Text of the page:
Tuesday, December 14, 2010

Hang in there, Cassie Girl, and come back home

Have you ever gone through life wondering if the decisions you are making at the time are the right ones?  Have you ever loved something or someone so bad and made a decision health-wise on their behalf knowing it could go either way and if the odds aren’t in your favor, you had to live with that decision the rest of your life whether it haunted you or not? My Cassie  Girl has cancer and it’s malignant. Cassie is my 13-year-old Cocker Spaniel.  After years and years and years and years, I decided to get another dog.  She was a stray and just so happened to be a cocker spaniel, my favorite breed of dog.  Of course, I’d never had one before so I had no idea the health issues cockers have (just spent over $4000 to have my male Cocker’s eardrums removed because of a nasty ear infection if that gives you any idea).


I named my new dog Chelsea.  Chelsea stuck around with us for about a year before she died in my daughter’s arms from unknown causes.  I cried for days.  My boyfriend surprised me later with a new puppy.  She was beautiful, so sweet, adorable, sore from being picked up all the time adorable, and I named her Cassie. True Love Cassie was the sweetest dog I ever had.  She never bit anyone, except one time she nipped at the neighbor’s pants legs for coming too close, but talk about loving.  The most loving dog you’d ever seen. Cassie never really had many health problems as she grew up over the years.  Not like Max who decided to take a swim in the channel and came back with a nasty ear infection that only got worse over time until we had to get his eardrums removed.  But you know, that dog can still hear.  Just dumbfounds you.  Not real good, but he can hear. Casse and Max were supposed to be lovers until we found out Max had no idea which end was up so Cassie remained puppyless.  We had bought Max to mate with Cassie but it wasn’t in the cards and frankly I’m glad.  We’re not a puppy mill and never had any plans to become one.
Picture 121
While Max grew up to be the cantankerous one, Cassie was content to sleep in the floor beside you.   Such a sweet sweet dog. As Cassie got older, she started showing signs of old age, like incontinence and limping (figuring that was arthritis), but overall the dog was in exceptional health despite her age. A few months ago, she developed a lump under her mammary glands.  A few days later, the lump bled but we managed to get it under control and she seemed fine.  About a month or so after that, she developed another one but this one didn’t bleed nor go away like the last one.  It just kept getting bigger and bigger and developed what looked to me like several lumps in one. My original decision was to let her go.  Let her live her life as happily as we could make it.  But then, something struck home.  If I didn’t at least save her, she was going to die and I was going to have that on my conscious and I knew I couldn’t live with it. So I called the vet, made the appointment and the diagnosis was he wanted to remove the lump; however, it was the holidays (Thanksgiving) and he was going to be out of town.  So we set up the appointment for today, about two weeks later. The wait was long and horrendous.  I kept telling Cassie to hold in there, that I was getting her help soon.  I didn’t want it to erupt like the last one…just a few more days, I’d tell her. I was lying in the floor wrapping presents last night and I took a few pictures of her.  Just in case.  And video.  Just in case. Just in case.  Didn’t the doctor reassure me she had over 50% chance surviving this?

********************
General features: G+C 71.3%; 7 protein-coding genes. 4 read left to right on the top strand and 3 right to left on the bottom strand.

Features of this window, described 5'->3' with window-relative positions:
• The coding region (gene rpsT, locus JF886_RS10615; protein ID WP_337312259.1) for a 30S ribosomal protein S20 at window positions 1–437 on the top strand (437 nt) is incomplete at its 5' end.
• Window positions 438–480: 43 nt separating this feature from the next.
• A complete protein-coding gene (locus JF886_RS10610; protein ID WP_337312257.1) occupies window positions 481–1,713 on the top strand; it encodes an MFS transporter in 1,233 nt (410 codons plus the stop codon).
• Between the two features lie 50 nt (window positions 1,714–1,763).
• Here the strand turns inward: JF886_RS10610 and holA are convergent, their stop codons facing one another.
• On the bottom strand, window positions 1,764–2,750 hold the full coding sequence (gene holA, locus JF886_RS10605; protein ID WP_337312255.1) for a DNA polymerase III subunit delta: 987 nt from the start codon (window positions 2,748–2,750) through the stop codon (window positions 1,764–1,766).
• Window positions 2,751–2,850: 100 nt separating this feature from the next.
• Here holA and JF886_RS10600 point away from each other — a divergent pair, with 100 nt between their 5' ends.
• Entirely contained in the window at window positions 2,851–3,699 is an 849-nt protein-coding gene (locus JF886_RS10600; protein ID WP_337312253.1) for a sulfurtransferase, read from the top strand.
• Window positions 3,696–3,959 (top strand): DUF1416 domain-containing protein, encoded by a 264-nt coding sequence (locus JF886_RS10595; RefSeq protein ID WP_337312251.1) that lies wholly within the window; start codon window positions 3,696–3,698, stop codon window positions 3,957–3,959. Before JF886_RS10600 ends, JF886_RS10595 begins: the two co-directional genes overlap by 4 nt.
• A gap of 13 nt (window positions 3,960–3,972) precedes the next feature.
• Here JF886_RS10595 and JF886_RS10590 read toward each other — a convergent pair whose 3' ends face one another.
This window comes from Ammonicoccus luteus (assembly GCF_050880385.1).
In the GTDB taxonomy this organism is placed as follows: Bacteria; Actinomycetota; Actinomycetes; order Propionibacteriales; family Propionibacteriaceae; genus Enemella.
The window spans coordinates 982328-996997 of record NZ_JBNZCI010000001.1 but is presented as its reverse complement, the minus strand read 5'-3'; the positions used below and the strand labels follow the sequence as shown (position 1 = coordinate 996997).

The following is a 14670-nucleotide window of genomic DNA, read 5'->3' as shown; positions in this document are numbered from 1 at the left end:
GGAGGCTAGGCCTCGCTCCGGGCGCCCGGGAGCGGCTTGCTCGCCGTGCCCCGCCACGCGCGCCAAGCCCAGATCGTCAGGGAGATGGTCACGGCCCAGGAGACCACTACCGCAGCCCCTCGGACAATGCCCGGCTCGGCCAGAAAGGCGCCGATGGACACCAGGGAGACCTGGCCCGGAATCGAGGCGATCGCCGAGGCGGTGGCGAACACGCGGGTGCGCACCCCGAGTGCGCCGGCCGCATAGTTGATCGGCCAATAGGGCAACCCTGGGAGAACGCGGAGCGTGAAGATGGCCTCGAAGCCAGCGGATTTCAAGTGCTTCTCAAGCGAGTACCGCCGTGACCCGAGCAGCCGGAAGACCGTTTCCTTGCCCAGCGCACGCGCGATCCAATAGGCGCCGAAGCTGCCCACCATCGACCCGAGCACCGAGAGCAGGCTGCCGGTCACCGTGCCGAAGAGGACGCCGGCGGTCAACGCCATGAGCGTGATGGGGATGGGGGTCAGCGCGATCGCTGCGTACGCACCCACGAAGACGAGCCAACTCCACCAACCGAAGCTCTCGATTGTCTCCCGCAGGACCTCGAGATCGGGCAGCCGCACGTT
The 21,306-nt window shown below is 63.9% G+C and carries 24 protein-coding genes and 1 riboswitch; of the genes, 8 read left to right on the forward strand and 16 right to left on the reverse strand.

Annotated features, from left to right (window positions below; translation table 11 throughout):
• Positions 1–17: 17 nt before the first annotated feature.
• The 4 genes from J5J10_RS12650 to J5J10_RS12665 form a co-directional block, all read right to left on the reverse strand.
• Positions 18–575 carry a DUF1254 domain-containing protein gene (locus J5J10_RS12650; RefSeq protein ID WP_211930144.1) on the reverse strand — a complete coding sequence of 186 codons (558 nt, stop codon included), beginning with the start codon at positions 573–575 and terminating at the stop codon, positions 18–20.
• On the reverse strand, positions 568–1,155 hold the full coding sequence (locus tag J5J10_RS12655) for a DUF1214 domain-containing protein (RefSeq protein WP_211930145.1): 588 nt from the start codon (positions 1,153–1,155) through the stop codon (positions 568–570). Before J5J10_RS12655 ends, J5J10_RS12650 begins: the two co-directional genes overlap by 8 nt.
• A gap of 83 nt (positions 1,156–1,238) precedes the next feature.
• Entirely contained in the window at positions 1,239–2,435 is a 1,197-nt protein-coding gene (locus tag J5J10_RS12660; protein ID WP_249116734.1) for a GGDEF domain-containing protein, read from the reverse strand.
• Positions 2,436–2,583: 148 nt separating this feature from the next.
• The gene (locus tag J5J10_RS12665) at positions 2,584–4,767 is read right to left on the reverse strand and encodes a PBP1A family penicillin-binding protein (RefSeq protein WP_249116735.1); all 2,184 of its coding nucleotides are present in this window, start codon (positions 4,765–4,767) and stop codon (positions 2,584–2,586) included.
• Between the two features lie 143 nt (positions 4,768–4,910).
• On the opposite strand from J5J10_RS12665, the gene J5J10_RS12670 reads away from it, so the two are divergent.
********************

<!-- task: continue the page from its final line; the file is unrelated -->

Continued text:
I wake at 5 am and she’s lying on the bed beside me. I reach over and rub her golden head.  She looks like she’s smiling. I get up and take a shower to make that 7 a.m. appointment.  She’s waiting for me downstairs so I put her collar on and let her go pee before we make our journey.  Afterwards, we battle the wind and I put her on the passenger side.  There’s a little bit of snow out my back door and I wondered if it had snowed last night. As we’re traveling to the doctor, I realize it did snow.  In fact, there was a police leading a convoy (us) down the highway so we don’t get in an accident.  I reach over and pet Cassie’s head and she kisses my hand. We finally arrive and she’s really excited to be there.  I’m figuring she smelled other dogs in the grass or she was just glad as heck to be out of the car. The doctor is waiting for us behind the counter.  It’s a little after 7.  He’s not smiling.  He walks around and feels Cassie’s lump.  “It’s grown,” I tell him. He’s not the same as last time I saw him when he made me feel it was just a matter of taking out the lump and it was all over. “You know it’s cancer, right.  And you know it’s malignant.” I don’t even remember responding to tell you the truth.  By this time, I’m starting to cry.  I’m fighting it, but not winning.  I knew it was cancer, but why wasn’t he just taking her back there and doing what I’m paying him to do and being positive about this??? “I know you can’t guarantee anything,” I tell him, “but what are the odds?” He said he didn’t know.  He knew the damn odds last time I was there, why was this time different??? “You know you have the choice to just take her back home and let her live out her life,” he says. I freaking didn’t know I had a choice in the matter!  Take her back home?   Why freaking why?  I want her to be saved, not go home and let her die!!!! So I’m standing there with a choice.  I can take her home, let her live her life as peacefully as possible until this thing explodes all over the place or I can let him try to save her knowing full well I probably just ended her life right then and there. That’s the way he made me feel. “Take her.” It came out.  I don’t know who was talking but that’s the decision. He took my number and said they’ll call. I get in the truck and bawl my head off.  If that was the last time I will see my Cassie Girl, I’ll have to live with it the rest of my life.  And I never got to say good-bye. But you know, there’s a force out there.  And I prayed to it over and over with tears streaming down my face so hard I couldn’t even see out of the windshield, but if there’s any hope at all, any way my Cassie Girl can come back home to me today, then I’ll know that it wasn’t her time and that I made the right decision.